Wednesday, February 24, 2010

Chocolat Chaud

It was recently suggested to me that I might do a guest blog on a site here in Provence. Kind of cool actually, and though I don't yet know if it will pan out, I was pretty excited by the whole idea. The site,, is a plethora of information about the area and I check it out every day. In fact, it’s run by a transplanted Wisconsinite who now lives here in Provence.  Her suggestion was that I might want to write about Aix en Provence; things that I love like restaurants, historical sites, shops, etc.

The problem is I really don’t go to a lot of restaurants or do a lot of shopping. It’s just not in the budget. And being without a car prohibits those spontaneous afternoon explores outside the city.  But it got me thinking about my favorite things here in Aix and if they are even worth writing about. And I’ve decided they are. They’re not big or grandiose…they’re everyday things that just make me happy. And today I’ll treat you to my “winter” happy thing.

Monday, February 22, 2010

The Text

Monday flashback...again. The encouraging thing is I can now read (most) texts in French and can actually write them. However, I am still completely unable to comprehend my electric bill! 

The problem with having no particular plans on any particular day is that your mind seems to lose its ability to keep a schedule. The brain no longer needs to spend its time making sure you remember to be where you're supposed to be at any given time and finally decides it's no longer in its job description.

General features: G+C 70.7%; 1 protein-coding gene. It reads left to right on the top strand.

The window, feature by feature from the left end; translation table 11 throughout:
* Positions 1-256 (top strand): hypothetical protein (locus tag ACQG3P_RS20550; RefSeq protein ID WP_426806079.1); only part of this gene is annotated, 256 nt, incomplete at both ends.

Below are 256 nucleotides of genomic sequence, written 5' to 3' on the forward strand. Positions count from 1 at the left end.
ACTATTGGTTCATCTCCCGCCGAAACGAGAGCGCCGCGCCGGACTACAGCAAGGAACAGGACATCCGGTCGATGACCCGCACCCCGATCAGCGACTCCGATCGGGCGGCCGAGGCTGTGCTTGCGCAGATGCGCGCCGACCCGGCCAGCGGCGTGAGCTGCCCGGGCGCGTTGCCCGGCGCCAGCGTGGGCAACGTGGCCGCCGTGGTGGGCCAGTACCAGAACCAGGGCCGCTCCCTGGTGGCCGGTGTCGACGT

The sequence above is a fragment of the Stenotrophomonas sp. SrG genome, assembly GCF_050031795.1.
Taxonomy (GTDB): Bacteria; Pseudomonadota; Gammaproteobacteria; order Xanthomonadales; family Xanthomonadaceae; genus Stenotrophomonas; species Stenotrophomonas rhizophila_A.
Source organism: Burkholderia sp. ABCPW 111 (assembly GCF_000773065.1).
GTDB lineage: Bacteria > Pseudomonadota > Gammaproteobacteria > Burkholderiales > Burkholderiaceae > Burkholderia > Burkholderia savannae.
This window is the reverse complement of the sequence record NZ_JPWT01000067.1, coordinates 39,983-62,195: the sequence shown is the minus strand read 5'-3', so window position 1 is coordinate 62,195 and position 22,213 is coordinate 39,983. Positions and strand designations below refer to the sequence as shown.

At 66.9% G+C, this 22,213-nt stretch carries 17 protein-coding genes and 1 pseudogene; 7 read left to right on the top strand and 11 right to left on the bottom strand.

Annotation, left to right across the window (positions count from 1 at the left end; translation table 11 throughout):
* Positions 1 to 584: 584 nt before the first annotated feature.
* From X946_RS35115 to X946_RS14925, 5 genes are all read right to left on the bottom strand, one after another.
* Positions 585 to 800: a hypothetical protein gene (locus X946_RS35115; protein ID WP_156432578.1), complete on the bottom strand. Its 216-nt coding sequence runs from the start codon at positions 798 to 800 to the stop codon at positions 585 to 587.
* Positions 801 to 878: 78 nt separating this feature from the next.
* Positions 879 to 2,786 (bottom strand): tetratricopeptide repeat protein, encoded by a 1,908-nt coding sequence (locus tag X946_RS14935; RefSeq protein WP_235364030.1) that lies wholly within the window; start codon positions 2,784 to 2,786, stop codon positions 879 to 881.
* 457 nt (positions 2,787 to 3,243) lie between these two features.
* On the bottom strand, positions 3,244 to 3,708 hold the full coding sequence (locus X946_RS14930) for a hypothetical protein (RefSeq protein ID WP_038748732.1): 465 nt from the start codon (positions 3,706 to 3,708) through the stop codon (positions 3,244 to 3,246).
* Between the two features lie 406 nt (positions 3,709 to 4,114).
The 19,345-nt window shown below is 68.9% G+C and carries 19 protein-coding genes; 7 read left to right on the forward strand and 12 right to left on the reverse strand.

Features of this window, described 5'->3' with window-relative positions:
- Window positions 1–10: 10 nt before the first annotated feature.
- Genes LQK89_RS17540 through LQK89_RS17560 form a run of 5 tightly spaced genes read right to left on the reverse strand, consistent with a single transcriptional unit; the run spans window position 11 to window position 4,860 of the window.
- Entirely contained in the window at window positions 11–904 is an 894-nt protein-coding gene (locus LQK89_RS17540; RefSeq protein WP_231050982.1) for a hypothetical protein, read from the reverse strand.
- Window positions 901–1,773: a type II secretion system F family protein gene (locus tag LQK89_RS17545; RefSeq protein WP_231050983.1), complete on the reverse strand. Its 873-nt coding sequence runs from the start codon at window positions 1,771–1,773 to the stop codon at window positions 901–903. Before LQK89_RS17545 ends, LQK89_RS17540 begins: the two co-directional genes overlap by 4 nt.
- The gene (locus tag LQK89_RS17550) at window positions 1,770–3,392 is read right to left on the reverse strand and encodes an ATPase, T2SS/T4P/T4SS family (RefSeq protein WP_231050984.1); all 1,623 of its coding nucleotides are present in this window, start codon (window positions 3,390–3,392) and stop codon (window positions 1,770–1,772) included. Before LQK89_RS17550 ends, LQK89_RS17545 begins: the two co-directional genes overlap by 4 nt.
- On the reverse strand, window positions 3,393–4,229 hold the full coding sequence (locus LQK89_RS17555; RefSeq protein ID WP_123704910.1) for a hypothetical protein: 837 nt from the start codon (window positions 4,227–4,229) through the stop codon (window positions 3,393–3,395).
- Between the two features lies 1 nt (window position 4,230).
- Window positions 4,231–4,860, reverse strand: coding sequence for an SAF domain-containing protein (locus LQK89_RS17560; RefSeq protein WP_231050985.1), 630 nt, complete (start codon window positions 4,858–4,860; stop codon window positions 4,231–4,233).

Thus, Saturday night I made plans for two different events at the same time. My friend Cedric wanted to take me out for an oyster dinner before he moved to Argentina the next morning. He seemed very concerned that he would never get to slurp down another one of these creatures again and was in the mood to over-consume.  And my friends Linda, Pierre and Anne had asked me over for dinner and some dancing. Since Cedric was leaving, I decided to have dinner with him and then after dinner I would join the others at Anne’s apartment.  I apologized to my friends, told them of my altered plans and all was right with the world. At this point, people were very willing to forgive all my transgressions because of my language handicap and I was willing to let them. Because in truth, the language issue was a predicament when trying to explain, in French, that the mix-up was caused by a progressive case of brain atrophy. In fact, if I even tried to explain that, they would probably send me to a Pharmacie, which beat lingerie stores in popularity here.